Sultanate of Oman
Qalhât Project – 2012

© Qalhât Development Project/Ministry of Heritage and Culture

The excavation campaigns
(by years)


Axelle Rougeulle (CNRS, UMR8167 – Orient et Méditerranée)

How Eveha Participates

archaeological investigation

Publication of the research

The fifth season of the Qalhât Project took place from October 30 to December 6, 2012. This project is joint funded by the Ministry of Heritage and Culture of the Sultanate of Oman, the French Ministry of Foreign Affairs and the CNRS, and is directed by Axelle Rougeulle (CNRS – UMR 8167). 5 people made up this year’s team, including one member of Éveha.

This season focused mainly on preparing the publication of the results of work carried out during the first four years of the Project. This took place in Qalhât, so as to allow for the completion of some aspects of the fieldwork at the same time.

Excavation of a funerary complex

Alongside the publication work, excavation was begun on a funerary structure (B67) located in the north-western part of the town. This is one example of a type of structure observed in several places in Qalhât. The tombs are associated with a built structure of varying complexity, characterised by one or more “terraces” filled with gravel. The tombs are generally placed in these raised areas. Although the presence of tombs confirmed that these structures had a funerary role, nothing was known in detail about them. It was therefore important to examine one of them. The outline of the tomb was excavated, but out of respect, none of the burials were interfered with.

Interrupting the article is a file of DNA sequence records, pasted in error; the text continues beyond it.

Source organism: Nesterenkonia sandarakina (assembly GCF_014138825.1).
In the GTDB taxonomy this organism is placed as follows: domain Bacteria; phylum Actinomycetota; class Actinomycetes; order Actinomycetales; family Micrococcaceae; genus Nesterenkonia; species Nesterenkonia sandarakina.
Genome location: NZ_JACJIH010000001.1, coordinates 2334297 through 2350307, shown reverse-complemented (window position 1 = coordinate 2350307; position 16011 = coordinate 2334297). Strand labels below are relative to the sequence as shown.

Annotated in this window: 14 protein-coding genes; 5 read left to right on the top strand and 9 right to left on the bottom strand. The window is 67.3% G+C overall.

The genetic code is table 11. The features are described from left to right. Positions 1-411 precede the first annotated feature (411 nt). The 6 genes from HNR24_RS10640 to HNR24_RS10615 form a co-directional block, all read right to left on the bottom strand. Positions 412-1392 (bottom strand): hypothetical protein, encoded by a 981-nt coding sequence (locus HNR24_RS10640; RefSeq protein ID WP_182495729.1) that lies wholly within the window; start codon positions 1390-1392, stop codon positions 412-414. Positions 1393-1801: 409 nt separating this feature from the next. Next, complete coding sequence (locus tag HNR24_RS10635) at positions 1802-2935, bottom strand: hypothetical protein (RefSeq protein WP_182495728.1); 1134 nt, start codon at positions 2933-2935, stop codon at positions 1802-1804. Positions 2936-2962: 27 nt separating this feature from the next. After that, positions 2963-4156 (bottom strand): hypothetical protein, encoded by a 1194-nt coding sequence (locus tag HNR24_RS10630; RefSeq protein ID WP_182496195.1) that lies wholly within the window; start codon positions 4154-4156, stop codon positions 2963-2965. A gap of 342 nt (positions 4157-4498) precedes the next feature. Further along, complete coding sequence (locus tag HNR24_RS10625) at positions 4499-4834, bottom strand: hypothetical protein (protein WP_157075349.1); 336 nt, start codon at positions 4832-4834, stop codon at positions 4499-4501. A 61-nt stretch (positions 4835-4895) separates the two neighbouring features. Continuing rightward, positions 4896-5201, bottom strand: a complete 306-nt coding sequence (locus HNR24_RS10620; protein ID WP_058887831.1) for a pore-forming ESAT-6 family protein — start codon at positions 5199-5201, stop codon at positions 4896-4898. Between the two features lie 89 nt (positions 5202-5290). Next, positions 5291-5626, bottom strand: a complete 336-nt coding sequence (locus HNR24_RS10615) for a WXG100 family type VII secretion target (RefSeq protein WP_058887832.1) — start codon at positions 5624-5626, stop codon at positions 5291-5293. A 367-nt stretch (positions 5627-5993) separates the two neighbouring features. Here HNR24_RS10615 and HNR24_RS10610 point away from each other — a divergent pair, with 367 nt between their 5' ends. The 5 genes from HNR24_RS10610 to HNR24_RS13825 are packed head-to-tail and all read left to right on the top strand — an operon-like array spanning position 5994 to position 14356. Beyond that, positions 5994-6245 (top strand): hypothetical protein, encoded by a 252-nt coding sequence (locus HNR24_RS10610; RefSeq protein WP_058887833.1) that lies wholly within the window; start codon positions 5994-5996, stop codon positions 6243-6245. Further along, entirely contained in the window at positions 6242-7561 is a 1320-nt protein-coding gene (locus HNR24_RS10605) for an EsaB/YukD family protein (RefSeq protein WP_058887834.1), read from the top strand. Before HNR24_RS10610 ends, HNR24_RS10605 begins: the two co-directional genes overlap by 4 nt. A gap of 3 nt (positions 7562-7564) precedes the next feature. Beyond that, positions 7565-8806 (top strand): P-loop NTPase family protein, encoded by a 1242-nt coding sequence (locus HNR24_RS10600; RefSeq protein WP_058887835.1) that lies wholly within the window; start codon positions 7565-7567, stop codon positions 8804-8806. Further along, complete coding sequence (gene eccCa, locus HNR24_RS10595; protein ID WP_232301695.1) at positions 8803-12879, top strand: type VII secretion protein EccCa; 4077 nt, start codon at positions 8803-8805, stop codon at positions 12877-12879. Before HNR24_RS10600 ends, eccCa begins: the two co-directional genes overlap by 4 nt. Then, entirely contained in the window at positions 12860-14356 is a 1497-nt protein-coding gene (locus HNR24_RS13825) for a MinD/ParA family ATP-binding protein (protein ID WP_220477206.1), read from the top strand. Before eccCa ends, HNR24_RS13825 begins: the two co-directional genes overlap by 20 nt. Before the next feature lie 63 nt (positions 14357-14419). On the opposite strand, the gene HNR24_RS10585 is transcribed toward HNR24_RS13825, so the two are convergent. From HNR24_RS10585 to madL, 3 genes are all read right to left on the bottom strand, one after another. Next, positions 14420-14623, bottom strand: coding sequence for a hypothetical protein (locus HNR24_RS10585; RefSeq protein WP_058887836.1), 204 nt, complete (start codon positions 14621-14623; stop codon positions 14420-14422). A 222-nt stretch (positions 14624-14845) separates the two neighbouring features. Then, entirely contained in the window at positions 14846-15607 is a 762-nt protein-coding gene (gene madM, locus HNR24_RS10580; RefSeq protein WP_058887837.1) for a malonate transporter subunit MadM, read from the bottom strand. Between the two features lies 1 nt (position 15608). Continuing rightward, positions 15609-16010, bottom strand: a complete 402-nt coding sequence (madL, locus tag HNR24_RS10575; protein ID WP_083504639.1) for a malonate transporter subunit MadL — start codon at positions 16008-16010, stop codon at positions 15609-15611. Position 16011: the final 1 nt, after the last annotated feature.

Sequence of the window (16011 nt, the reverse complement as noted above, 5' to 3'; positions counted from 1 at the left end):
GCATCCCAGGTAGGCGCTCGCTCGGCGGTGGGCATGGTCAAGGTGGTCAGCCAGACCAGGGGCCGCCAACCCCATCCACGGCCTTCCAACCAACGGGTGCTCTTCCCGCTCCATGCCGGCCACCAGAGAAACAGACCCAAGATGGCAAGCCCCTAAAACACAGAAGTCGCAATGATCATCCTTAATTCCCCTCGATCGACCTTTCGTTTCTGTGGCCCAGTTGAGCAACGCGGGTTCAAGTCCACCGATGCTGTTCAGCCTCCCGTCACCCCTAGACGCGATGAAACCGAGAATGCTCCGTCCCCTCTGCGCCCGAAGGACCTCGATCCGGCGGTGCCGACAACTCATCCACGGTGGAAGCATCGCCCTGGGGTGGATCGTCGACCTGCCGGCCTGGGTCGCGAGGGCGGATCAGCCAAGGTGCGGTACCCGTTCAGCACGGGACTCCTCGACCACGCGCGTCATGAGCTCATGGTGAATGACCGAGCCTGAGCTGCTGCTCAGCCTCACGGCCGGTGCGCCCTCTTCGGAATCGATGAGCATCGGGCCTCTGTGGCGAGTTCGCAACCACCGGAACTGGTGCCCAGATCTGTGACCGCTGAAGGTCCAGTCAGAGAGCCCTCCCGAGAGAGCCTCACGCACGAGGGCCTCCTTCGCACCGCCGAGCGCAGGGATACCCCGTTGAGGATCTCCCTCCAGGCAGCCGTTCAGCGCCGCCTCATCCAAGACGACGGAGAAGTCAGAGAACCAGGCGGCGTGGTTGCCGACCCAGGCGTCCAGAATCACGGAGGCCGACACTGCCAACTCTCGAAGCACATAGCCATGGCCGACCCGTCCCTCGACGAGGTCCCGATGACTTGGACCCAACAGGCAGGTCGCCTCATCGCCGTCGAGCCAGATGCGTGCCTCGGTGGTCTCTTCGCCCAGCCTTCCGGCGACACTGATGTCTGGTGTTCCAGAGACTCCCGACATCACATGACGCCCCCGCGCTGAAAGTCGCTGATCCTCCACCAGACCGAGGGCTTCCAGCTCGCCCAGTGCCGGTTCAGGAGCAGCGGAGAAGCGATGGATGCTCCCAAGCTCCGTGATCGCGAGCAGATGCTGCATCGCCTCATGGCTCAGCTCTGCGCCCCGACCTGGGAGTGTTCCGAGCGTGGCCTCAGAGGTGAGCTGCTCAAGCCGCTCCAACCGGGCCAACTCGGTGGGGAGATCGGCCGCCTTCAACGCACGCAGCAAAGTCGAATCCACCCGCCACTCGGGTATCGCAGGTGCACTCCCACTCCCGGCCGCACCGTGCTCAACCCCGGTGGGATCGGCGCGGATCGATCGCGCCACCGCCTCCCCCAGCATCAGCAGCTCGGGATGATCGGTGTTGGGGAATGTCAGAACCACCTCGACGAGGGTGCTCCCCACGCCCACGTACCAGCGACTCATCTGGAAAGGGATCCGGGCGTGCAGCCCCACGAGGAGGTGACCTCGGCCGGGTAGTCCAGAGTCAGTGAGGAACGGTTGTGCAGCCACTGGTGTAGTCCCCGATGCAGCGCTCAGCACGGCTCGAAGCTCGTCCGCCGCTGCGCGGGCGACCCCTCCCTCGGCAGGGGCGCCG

The complex uncovered was outlined by a wall of a little over a metre high, predominantly built of pebbles. Several tombs were built against the outside of this wall. These appear have been gradually incorporated, and it is clear that the complex evolved over time. Indeed, the excavations revealed that the ensemble underwent several construction phases. Inside, the complex was organised around an open courtyard, at the south-west corner of which lay a single tomb which probably had a privileged status. This may have been the original focus of the complex, and was therefore carefully avoided during the later reorganisations. The western part was occupied by a prayer hall which was divided up during a later phase.

This group of structures was built in an area where the bedrock was almost visible on the surface. Before construction could take place, it was necessary to put in place a substantial preparatory layer. This layer contained an enormous quantity of pottery sherds, mostly of Indian origin, and often quite worn. Their presence in such quantities raises the question of their possible use as ballast, before they were discarded in Qalhât.

Several pieces of evidence enable us to date the construction of these structures to the 14th century. They appear to have been used up until the last phases of occupation of Qalhât.